Take note that, despite rhyming, Quakers and Shakers have very different origins and theologies:  Quakers are neither celibate nor known as great furniture makers. Nevertheless, a favorite song among Quakers is the Shaker hymn, “Simple Gifts”.

Quakerism is simple.  And complex.  The essentials revolve around faith, practice, community, and egalitarian governance.


FOOTNOTES:

[i] Paradoxically, community is essential but cannot thrive unless each individual knows themselves to be in a best-fit situation for personal spiritual growth.  Personal responsibility for one’s own faith and practice is at once liberating and challenging; it is not for everyone, not the “easiest” path, and this is reflected in Quakerism’s relatively static membership numbers. “Defined rules of belief” and a promised route to personal salvation are far more popular, and not offered by most Quaker communities. There does exist an evangelical branch of Quakers, but recruitment and “conversion” of others is not a historical priority for Quakers.

[ii] Faith and Practice  is also the name given to a published set of guidelines and resources formulated by each Yearly Meeting (a territorial grouping of communities), revised every couple decades for purposes of harmonizing the agreed-upon commonalities between the participating communities.  Most of these are available online.

[iii] see http://www.quakerinfo.org/quakerism/branches/today

[iv] “(What’s So Funny ‘Bout) Peace, Love, and Understanding” is a 1974 song written by English singer/songwriter Nick Lowe and subsequently covered by many.  I like the Keb’ Mo’ version (https://www.youtube.com/watch?v=z6Eje4poJ1U)

[v] The rare E.E. Cummings devotee will recognize the personal pronoun “Who” as an intended reference to God, lifted from E.E. Cumming’s essays:  “… mysteries alone are significant … love is the mystery-of-mysteries who creates them all” in i: six nonlectures

[vi] Quakers speak of “the Light,” once took care to use “Thee” and “Thou” in speech, “affirm” rather than “swear” to be truthful, are “convinced” rather than “converted,” etc.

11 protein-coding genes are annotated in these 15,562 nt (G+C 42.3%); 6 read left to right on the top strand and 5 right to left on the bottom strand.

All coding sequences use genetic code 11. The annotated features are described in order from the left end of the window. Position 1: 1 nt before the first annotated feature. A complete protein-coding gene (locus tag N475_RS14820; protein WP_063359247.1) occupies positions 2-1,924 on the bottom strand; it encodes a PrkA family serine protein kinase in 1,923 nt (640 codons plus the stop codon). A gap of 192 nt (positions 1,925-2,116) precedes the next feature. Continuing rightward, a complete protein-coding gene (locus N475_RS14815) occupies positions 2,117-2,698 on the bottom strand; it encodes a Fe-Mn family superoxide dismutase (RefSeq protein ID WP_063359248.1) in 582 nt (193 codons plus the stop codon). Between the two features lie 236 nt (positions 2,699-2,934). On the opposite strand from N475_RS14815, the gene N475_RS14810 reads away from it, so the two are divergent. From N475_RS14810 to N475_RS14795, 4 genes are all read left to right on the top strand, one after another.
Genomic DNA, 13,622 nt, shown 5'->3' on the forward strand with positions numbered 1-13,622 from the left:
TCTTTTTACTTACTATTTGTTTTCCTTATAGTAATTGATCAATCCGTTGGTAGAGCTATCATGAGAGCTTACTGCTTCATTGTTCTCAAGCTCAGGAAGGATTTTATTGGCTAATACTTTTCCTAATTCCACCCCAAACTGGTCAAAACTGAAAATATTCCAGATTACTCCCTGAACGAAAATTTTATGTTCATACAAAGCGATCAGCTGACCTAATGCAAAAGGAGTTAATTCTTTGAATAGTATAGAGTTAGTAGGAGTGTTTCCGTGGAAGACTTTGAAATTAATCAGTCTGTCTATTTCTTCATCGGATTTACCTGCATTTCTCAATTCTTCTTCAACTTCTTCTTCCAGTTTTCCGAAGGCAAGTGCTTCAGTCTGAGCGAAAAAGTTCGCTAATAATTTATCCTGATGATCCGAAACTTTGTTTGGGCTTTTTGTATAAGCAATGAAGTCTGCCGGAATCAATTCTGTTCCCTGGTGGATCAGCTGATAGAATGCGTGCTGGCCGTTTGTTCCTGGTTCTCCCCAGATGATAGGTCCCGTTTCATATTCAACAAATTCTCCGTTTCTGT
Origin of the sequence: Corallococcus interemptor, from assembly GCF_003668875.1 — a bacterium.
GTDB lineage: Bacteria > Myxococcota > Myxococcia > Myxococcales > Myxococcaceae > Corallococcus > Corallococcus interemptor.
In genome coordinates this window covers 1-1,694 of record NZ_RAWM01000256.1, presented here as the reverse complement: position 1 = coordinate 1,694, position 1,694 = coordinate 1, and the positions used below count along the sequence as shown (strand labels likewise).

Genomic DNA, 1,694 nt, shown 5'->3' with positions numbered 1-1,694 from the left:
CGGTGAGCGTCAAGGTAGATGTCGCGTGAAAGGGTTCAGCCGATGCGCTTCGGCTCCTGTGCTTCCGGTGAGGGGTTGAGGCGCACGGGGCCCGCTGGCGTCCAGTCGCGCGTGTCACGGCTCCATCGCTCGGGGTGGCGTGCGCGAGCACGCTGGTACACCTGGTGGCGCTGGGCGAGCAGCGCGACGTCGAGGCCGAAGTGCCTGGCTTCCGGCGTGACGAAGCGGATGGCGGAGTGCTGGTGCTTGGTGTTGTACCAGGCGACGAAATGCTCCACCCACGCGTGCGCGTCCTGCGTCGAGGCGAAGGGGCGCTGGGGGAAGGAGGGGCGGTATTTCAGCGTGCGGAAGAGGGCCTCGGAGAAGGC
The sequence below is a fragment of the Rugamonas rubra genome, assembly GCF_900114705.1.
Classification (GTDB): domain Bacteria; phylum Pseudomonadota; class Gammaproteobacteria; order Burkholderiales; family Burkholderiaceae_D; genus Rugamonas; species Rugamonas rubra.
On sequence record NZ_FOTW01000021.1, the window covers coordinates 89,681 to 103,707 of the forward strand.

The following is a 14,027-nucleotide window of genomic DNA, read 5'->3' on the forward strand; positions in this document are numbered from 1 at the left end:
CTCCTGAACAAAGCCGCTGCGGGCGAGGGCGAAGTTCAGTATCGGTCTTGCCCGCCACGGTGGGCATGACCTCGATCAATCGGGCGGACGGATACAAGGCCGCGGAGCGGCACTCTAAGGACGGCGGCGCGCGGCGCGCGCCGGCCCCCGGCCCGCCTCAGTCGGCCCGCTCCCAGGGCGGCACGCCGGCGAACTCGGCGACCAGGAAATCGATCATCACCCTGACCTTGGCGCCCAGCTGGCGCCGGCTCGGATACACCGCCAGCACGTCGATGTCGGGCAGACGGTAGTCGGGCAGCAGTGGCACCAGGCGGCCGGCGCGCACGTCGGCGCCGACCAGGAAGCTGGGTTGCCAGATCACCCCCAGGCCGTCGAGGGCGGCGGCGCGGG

[vii] From 1 Kings 19:12, also translated as “a delicate whispering voice”; this is how God spoke to Elija.  Quakers find it an apt description of what may be discovered by deep listening. Are Quakers prone to auditory hallucinations?  Rarely.  How does the still small voice differ from imagination?  In Scene 1 of George Bernard Shaw’s play Saint Joan(https://ebooks.adelaide.edu.au/s/shaw/george_bernard/saint-joan/complete.html), the following exchange occurs:

Joan.  “I hear voices telling me what to do. They come from God.”

Robert. “They come from your imagination.”

Joan. “Of course. That is how the messages of God come to us.”

[viii] In my view, the practices of corporate discernment are the most important legacy and example the Quakers have provided. The general concept of seeking unity is not unique, as it was embedded in many indigenous cultures and is arguably the way in which many families decide things as simple as where to go on vacation.  But Quakers have provided a framework that succeeds in the modern era, so long as participants care more about the community and the rightness of discernment than they care about “winning.”  I recoil and rebel in the secular world when some egoist declares “let’s call the question,” insisting that—right or wrong—a vote and majoritarian dominance on a divisive question is better than delay.  The flaws of hierarchical decisionmaking are too many and too obvious to recount (see Trump).

[ix] Traditional importance of defined membership was rooted in expediencies that were more important in past centuries.  For example, in the earliest years, self-proclaimed Friends could potentially overreach (in heresy or violence) and bring the King’s army (or other government) down on all, so a way was needed to disavow such persons as non-members.  In the U.S., it was easier (as recently as the Vietnam conflict) to assert pacifist status (re the Selective Service draft) if one were a longtime member of a Quaker community, with paperwork to show it.  For the “institution,” there remain several legalistic reasons to have a defined membership cohort, but they have little if anything to do with colloquial self-identification of one’s faith and practice.